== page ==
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Published: 27 Jul 2022

A climate change adaptation project for the Tasmanian wine sector will be investigated by Dr Sam Sawyer, University of Tasmania Lecturer and Research Fellow in Food Science at the Tasmanian Institute of Agriculture’s (TIA) Food Safety and Innovation Centre.

The project will investigate producing sparkling wine from smoke-affected wine grapes as a mitigation strategy. The outputs will provide winemakers with the knowledge to help them develop risk management strategies against the impacts of climate change.

“Smoke-affected fruit leads to negative sensory outcomes which manifests during wine making and ageing. This means significant financial outlay has already been invested with little chance for return, as smoke-affected wines will be destroyed and unable to be sold,” Dr Sawyer said.

“Smoke-taint compounds are sugar-bound in fruit and the sugar portion is cleaved off during fermentation and ageing which leads to smoke taint that is easily detected by consumers.”

Smoke-affected fruit is a significant cost to the wine grape sector. This could also include years of sunk investment into ageing of fine wines. It is a risk that deters investors and future expansion.

“Current options for remediation have focused on removing smoke-taint compounds using activated carbon but these methods have also stripped out important flavour and aroma compounds. Thus, alternative approaches for adaptation to the ever-increasing risk and reality of smoke taint from bushfires without adversely affecting wine flavour and aroma is considered critical for the Tasmanian wine industry where the value-proposition is premium quality.

“The primary focus of this project is on climate-responsive agriculture to reduce financial and reputational risks,” Dr Sawyer said.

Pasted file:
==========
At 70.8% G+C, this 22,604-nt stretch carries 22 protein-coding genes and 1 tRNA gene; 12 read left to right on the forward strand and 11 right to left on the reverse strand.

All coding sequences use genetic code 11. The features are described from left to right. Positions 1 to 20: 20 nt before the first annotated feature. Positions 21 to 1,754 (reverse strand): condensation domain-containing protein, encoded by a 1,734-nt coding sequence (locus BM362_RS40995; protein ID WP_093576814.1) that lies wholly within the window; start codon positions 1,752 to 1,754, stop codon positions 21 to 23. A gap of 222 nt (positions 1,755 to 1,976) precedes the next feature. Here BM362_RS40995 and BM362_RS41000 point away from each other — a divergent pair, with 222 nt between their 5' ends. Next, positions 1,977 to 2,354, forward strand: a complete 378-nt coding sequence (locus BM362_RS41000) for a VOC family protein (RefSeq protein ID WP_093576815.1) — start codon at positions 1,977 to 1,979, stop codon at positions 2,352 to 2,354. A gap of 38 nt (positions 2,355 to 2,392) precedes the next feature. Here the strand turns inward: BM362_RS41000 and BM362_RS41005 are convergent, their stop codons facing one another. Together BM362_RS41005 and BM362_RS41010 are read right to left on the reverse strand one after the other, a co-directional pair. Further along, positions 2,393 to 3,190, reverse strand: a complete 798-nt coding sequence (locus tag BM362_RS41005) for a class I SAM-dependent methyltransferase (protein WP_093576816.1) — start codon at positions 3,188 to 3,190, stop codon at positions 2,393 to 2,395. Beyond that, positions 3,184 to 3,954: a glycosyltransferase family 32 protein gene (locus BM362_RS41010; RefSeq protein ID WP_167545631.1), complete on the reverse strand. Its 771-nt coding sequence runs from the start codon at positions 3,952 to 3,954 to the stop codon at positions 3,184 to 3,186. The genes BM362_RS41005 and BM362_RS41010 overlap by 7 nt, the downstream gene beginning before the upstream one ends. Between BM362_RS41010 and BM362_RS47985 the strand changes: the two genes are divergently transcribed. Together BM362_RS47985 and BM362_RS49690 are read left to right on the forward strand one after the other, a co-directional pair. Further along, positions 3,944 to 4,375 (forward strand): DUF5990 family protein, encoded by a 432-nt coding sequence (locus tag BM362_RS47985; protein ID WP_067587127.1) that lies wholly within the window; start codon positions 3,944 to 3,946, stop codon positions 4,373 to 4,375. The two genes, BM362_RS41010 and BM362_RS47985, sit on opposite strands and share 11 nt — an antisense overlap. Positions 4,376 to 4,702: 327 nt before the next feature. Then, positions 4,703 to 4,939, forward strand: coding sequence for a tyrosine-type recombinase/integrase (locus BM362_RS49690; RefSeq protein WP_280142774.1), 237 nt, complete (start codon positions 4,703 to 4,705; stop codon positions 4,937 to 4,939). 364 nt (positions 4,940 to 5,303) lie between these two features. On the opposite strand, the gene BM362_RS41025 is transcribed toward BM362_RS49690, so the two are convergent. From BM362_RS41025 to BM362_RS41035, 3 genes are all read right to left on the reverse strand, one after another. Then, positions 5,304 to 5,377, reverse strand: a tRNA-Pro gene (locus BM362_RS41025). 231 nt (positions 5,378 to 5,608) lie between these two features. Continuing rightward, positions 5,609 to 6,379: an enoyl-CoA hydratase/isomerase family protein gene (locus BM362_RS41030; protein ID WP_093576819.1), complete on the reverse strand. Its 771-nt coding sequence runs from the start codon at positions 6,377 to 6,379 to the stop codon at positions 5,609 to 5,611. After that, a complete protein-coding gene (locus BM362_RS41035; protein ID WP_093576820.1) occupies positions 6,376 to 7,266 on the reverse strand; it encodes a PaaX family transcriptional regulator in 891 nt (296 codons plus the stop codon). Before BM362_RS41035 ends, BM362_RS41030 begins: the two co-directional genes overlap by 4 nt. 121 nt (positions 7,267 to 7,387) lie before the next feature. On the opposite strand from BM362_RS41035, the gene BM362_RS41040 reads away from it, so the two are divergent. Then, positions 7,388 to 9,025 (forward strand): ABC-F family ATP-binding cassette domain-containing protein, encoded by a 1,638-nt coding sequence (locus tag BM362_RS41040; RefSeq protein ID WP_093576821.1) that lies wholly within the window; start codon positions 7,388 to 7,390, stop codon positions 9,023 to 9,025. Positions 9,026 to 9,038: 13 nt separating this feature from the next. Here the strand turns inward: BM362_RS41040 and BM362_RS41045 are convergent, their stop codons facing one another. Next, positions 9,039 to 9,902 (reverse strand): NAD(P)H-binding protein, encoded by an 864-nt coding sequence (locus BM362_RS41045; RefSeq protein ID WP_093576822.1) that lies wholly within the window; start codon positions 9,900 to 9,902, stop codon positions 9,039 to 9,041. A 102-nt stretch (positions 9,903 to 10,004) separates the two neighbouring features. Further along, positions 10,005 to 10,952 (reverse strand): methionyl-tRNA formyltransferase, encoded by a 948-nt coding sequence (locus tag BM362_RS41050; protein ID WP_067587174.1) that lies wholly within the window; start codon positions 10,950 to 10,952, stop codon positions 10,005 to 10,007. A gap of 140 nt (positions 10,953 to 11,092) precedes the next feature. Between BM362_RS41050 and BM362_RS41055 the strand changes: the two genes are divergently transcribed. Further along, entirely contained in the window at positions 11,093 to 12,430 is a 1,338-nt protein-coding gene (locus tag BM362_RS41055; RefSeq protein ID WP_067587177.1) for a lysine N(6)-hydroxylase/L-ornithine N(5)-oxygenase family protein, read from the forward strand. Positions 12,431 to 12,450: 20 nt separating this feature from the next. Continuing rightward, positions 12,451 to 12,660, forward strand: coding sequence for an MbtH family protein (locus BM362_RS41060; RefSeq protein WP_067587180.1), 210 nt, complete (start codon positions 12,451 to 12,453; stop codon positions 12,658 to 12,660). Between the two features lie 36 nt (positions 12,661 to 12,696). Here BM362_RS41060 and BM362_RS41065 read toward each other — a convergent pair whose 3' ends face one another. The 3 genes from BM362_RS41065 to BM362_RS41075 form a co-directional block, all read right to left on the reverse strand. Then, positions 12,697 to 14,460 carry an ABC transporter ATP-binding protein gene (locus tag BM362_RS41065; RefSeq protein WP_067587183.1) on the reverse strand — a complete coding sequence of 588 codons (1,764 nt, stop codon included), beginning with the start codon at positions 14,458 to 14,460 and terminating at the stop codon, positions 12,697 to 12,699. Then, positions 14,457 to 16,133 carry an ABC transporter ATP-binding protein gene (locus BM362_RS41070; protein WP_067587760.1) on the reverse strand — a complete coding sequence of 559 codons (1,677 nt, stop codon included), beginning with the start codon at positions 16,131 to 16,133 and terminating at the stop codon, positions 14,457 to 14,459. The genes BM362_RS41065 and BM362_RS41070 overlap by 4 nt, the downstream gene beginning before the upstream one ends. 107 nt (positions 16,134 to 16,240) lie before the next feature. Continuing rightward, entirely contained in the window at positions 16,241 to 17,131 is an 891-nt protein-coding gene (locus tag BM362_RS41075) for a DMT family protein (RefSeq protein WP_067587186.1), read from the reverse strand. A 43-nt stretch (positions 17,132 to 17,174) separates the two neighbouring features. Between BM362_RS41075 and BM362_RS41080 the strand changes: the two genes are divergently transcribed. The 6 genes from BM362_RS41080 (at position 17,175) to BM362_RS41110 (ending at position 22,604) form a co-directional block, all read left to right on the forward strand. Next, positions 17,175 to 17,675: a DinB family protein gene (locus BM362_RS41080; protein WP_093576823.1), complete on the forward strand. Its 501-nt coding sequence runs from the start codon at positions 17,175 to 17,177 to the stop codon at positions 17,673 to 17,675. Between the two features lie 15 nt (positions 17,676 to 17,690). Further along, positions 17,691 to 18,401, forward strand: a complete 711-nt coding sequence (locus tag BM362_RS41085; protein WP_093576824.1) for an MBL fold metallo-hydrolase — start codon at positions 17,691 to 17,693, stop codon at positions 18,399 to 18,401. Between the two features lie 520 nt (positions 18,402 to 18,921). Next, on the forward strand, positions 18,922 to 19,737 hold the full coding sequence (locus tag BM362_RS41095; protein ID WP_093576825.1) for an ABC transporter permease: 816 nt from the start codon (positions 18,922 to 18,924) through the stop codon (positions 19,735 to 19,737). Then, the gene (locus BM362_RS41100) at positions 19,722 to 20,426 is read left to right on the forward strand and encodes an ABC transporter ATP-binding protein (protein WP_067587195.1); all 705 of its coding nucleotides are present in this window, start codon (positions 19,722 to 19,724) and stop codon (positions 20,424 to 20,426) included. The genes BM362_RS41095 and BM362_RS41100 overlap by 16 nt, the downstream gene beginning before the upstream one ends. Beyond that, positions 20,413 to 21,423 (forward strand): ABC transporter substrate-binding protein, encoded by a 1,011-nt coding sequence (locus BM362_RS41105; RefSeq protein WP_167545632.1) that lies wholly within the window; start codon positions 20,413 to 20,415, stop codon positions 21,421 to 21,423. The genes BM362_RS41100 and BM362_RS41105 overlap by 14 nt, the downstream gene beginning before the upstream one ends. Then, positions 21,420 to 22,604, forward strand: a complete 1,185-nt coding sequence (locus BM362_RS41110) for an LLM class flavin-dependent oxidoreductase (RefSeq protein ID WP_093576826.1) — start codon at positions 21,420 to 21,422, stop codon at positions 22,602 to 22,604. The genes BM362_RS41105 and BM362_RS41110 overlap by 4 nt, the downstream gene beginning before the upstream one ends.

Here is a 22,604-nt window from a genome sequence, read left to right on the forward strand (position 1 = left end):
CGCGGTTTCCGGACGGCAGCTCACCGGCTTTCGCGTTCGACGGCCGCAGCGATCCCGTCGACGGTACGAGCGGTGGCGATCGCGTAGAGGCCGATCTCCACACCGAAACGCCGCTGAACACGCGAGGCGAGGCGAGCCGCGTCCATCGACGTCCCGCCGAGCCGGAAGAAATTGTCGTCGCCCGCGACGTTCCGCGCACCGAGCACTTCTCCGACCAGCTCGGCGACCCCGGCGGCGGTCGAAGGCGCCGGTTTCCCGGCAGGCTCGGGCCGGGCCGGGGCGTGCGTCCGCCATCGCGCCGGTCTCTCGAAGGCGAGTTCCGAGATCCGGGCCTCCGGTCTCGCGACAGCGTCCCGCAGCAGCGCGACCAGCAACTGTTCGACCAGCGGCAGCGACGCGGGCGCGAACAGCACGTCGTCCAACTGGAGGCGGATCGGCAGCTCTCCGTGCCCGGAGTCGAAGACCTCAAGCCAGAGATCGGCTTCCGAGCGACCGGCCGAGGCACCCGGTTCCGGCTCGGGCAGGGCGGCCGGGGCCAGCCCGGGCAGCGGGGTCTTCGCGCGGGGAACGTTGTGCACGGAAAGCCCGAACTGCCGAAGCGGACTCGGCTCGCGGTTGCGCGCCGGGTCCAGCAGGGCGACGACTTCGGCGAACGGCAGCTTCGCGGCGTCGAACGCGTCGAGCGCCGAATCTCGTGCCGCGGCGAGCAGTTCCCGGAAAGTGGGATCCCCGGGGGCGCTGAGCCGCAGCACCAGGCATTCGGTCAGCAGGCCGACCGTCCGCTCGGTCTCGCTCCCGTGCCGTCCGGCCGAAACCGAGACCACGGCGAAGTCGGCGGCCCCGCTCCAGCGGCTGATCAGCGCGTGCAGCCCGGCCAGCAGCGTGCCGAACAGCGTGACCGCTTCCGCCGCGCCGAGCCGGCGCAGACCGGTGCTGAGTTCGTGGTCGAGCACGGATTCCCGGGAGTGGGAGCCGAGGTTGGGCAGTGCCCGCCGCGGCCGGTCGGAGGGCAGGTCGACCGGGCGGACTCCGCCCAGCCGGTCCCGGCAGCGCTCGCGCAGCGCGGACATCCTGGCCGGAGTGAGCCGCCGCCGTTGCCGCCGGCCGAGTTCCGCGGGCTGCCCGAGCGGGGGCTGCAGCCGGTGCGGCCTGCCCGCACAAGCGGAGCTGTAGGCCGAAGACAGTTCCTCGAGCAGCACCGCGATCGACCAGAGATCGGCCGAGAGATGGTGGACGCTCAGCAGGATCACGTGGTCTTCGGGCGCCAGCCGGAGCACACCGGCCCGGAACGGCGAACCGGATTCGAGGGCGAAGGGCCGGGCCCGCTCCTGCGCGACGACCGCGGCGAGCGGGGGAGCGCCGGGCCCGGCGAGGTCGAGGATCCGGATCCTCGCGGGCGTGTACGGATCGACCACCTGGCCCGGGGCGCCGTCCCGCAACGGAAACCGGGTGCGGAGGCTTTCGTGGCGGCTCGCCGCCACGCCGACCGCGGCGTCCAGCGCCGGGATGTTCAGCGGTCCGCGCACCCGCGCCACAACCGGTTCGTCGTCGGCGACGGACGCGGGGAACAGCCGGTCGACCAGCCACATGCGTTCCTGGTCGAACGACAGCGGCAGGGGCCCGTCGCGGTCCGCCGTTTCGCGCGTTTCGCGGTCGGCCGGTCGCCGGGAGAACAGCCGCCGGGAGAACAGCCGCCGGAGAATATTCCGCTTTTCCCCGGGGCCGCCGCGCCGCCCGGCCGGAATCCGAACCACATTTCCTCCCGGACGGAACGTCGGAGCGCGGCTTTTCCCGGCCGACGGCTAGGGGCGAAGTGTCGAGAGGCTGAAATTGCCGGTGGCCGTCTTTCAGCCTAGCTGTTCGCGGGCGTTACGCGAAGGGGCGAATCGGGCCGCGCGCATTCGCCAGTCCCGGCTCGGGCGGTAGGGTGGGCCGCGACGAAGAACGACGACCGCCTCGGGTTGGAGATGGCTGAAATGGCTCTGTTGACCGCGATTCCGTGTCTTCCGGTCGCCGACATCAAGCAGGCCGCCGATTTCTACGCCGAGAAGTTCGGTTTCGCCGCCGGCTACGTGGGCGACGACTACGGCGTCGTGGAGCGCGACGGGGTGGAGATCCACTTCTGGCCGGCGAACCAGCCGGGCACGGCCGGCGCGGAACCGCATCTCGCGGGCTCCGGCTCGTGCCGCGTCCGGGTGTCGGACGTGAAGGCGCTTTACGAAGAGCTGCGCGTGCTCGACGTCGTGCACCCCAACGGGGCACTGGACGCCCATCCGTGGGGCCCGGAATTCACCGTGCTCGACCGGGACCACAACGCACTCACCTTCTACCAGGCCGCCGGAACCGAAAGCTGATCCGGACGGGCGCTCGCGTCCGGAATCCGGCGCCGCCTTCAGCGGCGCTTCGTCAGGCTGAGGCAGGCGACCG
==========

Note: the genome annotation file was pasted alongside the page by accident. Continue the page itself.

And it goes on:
“It has been designed to help the Tasmanian wine sector adapt and prepare for the increasing risk of bushfire events leading to smoke taint.

“Currently there are too few options for mitigation, so risks are too high, while a rapid response is required, given the likelihood of future bushfire events.”

Major bushfire events have occurred three times over the last 10 years. With the 2013 Dunalley fire; the 2016 event in North-West Tasmania; and 2019 in the Huon Valley, each causing concerns for nearby vineyards.

In 2021, Tasmania produced approximately 360,000 dozen bottles of premium sparkling wine, valued at more than $112M (Wine Tasmania). Tasmania produces more sparkling wine than any other variety (style) grown across the island and is the country’s undisputed leader in premium sparkling wine production.

Dr Sawyer said she felt confident the sector will be quick to adopt new methods as current practice results in almost complete loss of revenue.

The outcomes of this project would have wide-ranging impacts for all Australian wine regions. However, while sparkling wine is not a national priority it is most relevant to Tasmania’s wine producers as 37% of the State’s wine grapes are made into sparkling wine.

“Tasmania is the best place to conduct this research as Tasmanian wine agribusinesses produce the highest quality sparkling wine in Australia,” Dr Sawyer said.

“These businesses are best placed to adopt and demonstrate the knowledge which would be gained from this project. There is also the potential for international impact as more regions globally become impacted by smoke taint from bushfires because of climate change.

Wine Tasmania has identified smoke mitigation as a high priority R&D and proposes that this be investigated in relation to sparkling wine production.

Wine Tasmania CEO Sheralee Davies highlighted the importance of this research.

“Vineyards are particularly susceptible to damage from smoke, a major risk in Tasmania’s heavily forested landscape and with a changing climate,” she said.

“This research will help to investigate opportunities to minimise the impacts of smoke through sparkling wine production.

“We’re pleased to again partner with the Tasmanian Institute of Agriculture on this priority research project and thank the Tasmanian Government for its support.”

Wine Tasmania will join TIA as research partner in this project which also received funding through the Tasmanian Government’s Agricultural Innovation Fund.

TIA is a joint venture between the University of Tasmania and the Tasmanian Government.

This article was published in Tasmanian Country newspaper on 22 July 2022.